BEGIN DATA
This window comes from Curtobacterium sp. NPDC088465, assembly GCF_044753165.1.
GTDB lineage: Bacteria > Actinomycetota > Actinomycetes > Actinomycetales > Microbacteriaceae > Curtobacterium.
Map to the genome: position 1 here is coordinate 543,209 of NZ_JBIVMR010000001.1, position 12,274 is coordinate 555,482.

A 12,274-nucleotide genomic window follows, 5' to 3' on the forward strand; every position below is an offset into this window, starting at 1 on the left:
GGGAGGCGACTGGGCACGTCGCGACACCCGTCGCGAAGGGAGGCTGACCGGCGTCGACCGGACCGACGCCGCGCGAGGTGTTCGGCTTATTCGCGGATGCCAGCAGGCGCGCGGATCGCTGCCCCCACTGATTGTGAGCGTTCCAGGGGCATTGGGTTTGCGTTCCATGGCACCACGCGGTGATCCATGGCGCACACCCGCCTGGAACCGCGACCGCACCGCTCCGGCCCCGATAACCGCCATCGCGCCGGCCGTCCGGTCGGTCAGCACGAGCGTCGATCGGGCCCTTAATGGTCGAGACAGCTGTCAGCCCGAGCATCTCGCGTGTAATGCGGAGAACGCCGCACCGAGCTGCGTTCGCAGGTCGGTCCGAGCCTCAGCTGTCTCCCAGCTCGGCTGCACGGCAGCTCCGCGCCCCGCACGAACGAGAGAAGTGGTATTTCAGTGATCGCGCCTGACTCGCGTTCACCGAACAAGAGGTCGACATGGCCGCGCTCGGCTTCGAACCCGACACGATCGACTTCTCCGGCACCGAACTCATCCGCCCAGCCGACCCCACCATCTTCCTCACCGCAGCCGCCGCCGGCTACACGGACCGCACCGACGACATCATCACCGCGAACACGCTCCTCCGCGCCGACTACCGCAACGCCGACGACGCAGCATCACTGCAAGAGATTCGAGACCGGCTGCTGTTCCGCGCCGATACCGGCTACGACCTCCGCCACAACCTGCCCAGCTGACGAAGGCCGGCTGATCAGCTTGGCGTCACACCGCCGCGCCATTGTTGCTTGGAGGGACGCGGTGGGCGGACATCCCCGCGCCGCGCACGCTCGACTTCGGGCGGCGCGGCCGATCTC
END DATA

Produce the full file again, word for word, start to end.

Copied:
This window comes from Curtobacterium sp. NPDC088465, assembly GCF_044753165.1.
GTDB lineage: Bacteria > Actinomycetota > Actinomycetes > Actinomycetales > Microbacteriaceae > Curtobacterium.
Map to the genome: position 1 here is coordinate 543,209 of NZ_JBIVMR010000001.1, position 12,274 is coordinate 555,482.

A 12,274-nucleotide genomic window follows, 5' to 3' on the forward strand; every position below is an offset into this window, starting at 1 on the left:
GGGAGGCGACTGGGCACGTCGCGACACCCGTCGCGAAGGGAGGCTGACCGGCGTCGACCGGACCGACGCCGCGCGAGGTGTTCGGCTTATTCGCGGATGCCAGCAGGCGCGCGGATCGCTGCCCCCACTGATTGTGAGCGTTCCAGGGGCATTGGGTTTGCGTTCCATGGCACCACGCGGTGATCCATGGCGCACACCCGCCTGGAACCGCGACCGCACCGCTCCGGCCCCGATAACCGCCATCGCGCCGGCCGTCCGGTCGGTCAGCACGAGCGTCGATCGGGCCCTTAATGGTCGAGACAGCTGTCAGCCCGAGCATCTCGCGTGTAATGCGGAGAACGCCGCACCGAGCTGCGTTCGCAGGTCGGTCCGAGCCTCAGCTGTCTCCCAGCTCGGCTGCACGGCAGCTCCGCGCCCCGCACGAACGAGAGAAGTGGTATTTCAGTGATCGCGCCTGACTCGCGTTCACCGAACAAGAGGTCGACATGGCCGCGCTCGGCTTCGAACCCGACACGATCGACTTCTCCGGCACCGAACTCATCCGCCCAGCCGACCCCACCATCTTCCTCACCGCAGCCGCCGCCGGCTACACGGACCGCACCGACGACATCATCACCGCGAACACGCTCCTCCGCGCCGACTACCGCAACGCCGACGACGCAGCATCACTGCAAGAGATTCGAGACCGGCTGCTGTTCCGCGCCGATACCGGCTACGACCTCCGCCACAACCTGCCCAGCTGACGAAGGCCGGCTGATCAGCTTGGCGTCACACCGCCGCGCCATTGTTGCTTGGAGGGACGCGGTGGGCGGACATCCCCGCGCCGCGCACGCTCGACTTCGGGCGGCGCGGCCGATCTC